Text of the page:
As we look at this week’s big Apple announcement, all expectations are that Apple will join Samsung, OnePlus, LG, and others with 5G-capable phones. It seems exciting. After all, if 4G was good, 5G has to be better. Right?
But here’s the thing: While 5G has long-term potential for overall telecommunications infrastructure, it doesn’t appear to have many near-term advantages for smartphones. In fact, it would seem that if you’re paying just to upgrade your phone to 5G, you’re probably wasting money.
In this article, I’ll explore five reasons it’s hard to get happy about 5G – at least for this generation of smartphones.
1. Not available in most areas
Sure, 5G will be built out tower-by-tower across the United States. But right now, it’s pretty unimpressive. Here’s what CNET wrote in June about connectivity:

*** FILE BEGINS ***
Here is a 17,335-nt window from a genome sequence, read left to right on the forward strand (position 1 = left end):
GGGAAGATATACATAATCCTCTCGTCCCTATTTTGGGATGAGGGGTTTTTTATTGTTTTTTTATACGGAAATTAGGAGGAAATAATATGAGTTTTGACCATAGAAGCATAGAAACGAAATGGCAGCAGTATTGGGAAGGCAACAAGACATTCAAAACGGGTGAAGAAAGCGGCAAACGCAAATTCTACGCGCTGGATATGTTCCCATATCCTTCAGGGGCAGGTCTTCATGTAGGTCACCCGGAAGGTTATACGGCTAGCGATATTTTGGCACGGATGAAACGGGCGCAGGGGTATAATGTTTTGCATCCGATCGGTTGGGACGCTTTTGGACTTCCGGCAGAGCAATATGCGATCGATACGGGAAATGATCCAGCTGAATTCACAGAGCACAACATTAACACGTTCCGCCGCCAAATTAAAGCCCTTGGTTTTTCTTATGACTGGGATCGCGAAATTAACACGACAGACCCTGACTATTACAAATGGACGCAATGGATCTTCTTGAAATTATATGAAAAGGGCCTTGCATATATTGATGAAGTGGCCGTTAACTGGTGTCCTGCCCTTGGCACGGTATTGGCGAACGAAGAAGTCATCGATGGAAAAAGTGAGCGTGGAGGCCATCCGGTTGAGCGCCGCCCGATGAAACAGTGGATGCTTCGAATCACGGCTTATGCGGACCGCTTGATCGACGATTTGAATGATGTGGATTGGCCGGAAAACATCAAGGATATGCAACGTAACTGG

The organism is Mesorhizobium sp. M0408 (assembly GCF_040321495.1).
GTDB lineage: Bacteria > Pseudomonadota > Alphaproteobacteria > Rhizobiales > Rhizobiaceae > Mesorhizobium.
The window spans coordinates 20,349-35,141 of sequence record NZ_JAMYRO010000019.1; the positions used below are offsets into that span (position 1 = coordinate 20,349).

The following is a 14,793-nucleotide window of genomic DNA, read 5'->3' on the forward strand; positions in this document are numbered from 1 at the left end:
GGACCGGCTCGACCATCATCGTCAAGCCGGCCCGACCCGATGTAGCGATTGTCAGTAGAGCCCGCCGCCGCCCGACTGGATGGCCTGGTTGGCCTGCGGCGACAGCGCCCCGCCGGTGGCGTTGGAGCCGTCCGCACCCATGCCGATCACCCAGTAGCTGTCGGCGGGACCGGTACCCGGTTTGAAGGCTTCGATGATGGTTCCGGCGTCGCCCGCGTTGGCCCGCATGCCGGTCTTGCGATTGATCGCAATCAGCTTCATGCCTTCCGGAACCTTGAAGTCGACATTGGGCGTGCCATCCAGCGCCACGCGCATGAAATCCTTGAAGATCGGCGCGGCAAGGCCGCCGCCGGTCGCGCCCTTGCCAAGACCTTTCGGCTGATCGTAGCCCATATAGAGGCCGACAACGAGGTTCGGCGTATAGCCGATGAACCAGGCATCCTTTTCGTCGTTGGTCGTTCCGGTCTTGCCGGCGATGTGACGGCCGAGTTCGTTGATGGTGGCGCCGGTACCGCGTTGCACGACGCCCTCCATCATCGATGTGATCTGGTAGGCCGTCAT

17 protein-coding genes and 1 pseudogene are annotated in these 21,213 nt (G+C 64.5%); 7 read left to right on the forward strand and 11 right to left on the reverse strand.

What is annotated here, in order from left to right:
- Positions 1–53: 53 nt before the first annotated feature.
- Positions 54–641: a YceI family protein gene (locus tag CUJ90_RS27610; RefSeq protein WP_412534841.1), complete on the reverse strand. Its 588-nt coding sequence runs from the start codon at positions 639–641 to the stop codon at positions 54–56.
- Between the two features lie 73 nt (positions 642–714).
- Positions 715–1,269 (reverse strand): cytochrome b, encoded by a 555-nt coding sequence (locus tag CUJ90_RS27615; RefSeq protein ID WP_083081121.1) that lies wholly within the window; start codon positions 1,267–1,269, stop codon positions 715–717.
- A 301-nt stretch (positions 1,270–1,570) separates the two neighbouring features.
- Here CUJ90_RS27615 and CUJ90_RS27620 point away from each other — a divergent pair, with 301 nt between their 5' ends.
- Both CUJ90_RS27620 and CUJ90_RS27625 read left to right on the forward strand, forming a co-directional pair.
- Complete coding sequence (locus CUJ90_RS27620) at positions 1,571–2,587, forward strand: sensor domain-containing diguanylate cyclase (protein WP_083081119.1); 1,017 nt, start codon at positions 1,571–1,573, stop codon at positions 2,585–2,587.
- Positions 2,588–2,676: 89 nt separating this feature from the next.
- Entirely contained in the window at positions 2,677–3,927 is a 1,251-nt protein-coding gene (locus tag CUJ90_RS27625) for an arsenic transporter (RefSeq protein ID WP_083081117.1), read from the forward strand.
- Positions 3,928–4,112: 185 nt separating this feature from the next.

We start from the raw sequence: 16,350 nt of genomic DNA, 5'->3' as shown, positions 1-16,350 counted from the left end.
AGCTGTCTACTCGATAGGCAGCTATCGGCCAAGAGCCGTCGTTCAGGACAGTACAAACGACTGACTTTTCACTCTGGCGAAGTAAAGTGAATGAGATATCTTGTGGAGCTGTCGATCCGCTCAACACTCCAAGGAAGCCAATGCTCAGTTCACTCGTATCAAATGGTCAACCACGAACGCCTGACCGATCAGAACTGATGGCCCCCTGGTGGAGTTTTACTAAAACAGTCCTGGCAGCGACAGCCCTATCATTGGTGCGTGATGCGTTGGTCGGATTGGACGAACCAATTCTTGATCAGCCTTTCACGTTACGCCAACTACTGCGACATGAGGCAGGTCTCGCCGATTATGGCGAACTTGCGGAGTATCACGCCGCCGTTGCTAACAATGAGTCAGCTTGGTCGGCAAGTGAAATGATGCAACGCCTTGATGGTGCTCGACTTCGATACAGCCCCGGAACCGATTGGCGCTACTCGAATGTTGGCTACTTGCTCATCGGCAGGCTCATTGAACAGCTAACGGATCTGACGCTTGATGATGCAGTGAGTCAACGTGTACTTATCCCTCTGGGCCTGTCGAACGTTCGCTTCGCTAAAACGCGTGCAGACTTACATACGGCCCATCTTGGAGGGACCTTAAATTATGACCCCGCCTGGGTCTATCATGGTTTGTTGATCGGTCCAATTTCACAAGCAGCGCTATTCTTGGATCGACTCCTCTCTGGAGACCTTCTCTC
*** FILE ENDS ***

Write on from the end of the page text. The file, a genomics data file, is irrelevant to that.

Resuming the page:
On availability, T-Mobile users were connected to its 5G network 22.5% of the time, over twice the percentage of AT&T (10.3%) and nearly double Sprint (14.1%). Verizon, whose millimeter-wave network doesn’t currently extend beyond certain blocks in 35 cities, had users connected to its 5G network just 0.4% of the time, according to OpenSignal.
That’s a best case of 22% of the time. That means that four out of five calls made using the provider with the highest percentage of 5G connections aren’t able to use 5G.
2. Won’t make watching YouTube or Hamilton any better
Sure, you might want to stream your favorite movies in 4K. But here’s a fact of life: If you’re watching a movie on a smartphone, it’s going to be just as pretty in 1080p as in 4K. The screen is too small to make all that much of a difference.
If you’re investing in a brand new phone because you think 5G will make your on-phone video watching